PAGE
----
Thursday, June 24, 2010

Your "Unalienable Rights"

We hold these truths to be self-evident, that all men are created equal, that they are endowed by their Creator with certain unalienable Rights, that among these are Life, Liberty and the pursuit of Happiness. -- The Declaration of Independence, July 4, 1776

Recently, I received a pocket-sized copy of The Declaration of Independence and The Constitution of the United States. It’s surprising in several ways. One is its size. The actual text of both documents takes up about 40 pages of a little booklet that easily fits into a shirt pocket (with room to spare!), and only about 1/8 inch thick. The type size is very readable. I don’t know for sure, but it’s probably 10 point Times New Roman. You’d think such important documents would require a larger booklet. Then again, perhaps one reason they are both historically significant is their brevity and clarity.

I constantly find myself struggling to find a political identity, but it keeps eluding me. I like much about conservatives, but they sometimes drive me up the wall and I opt for a decidedly liberal point of view. About the time I think I must be a liberal, I get fed up with what appears to be sheer ignorance, and I’m back on the side of conservatives. That lasts until I can’t take some ridiculous conservative point of view. I suspect a lot of Americans are like this. It’s probably one reason that the polls keep showing us as a rather middle-of-the-road people. We’re all just bouncing back across the net from one side to the other.

Over the years, I’ve engaged in discussions with people who claimed to be on one side or the other. I find a lot to agree with. I also find a lot to disagree with. If instead of Republicans, or Democrats (or Libertarians, or Tea Parties, or Socialists, or Communists, etc.), someone would start a “Middle-of-the-Road” party, maybe I’d join it. Then again, that would have to be some dull party. Either that, or it would perpetually be under fire for having to swing from one side of the road to the other.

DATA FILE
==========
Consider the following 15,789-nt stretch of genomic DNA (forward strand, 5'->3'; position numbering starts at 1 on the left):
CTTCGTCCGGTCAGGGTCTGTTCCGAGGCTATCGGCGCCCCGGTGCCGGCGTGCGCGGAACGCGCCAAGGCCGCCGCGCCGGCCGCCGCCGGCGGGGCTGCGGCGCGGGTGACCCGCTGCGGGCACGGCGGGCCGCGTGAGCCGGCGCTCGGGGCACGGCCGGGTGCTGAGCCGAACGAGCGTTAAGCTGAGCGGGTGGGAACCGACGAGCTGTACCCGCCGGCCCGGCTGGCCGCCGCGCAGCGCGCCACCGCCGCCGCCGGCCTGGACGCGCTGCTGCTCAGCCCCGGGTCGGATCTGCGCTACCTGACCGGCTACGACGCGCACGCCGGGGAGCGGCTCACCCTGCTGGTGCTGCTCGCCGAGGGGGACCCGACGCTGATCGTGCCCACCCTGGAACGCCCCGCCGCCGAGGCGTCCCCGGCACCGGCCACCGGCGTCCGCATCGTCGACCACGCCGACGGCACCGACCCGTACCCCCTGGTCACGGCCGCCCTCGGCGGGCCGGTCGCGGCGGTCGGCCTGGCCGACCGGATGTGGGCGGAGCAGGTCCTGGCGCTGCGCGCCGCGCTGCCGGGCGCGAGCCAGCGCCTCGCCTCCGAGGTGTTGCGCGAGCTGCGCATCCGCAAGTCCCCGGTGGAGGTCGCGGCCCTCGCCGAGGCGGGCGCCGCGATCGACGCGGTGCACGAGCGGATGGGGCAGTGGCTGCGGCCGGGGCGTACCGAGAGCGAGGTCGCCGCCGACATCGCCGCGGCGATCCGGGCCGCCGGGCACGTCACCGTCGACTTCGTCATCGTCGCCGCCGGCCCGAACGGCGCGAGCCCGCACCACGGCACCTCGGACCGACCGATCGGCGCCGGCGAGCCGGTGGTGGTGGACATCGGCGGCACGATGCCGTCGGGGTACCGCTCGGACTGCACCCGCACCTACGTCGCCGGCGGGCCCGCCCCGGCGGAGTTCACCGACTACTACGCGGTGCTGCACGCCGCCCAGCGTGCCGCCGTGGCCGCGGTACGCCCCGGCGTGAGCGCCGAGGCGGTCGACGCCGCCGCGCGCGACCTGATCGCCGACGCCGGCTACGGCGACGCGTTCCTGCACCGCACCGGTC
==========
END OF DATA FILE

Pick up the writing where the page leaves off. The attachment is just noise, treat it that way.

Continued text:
My point here was not to get off on a tangent about politics, so I apologize for weaving. What I wanted to focus on was a simple, but important little concept contained in the Declaration of Independence.

The signers all agreed with the language of the document. They agreed that some truths were self-evident. I suppose such a statement has always been considered as less than agreeable. Some would likely suggest that nothing is self-evident, and others would at least question the things the signers thought self-evident. Still, we must consider their words. What is it they though self-evident? Two things are identified because they were pertinent to the document, but they were obviously not the only two things considered to be self-evident. Those two things are: 1) that all men are created equal, and 2) that they are endowed by their Creator with certain unalienable Rights. Life, Liberty, and the pursuit of Happiness are particular concerns of the document, but not necessarily the only unalienable rights existent.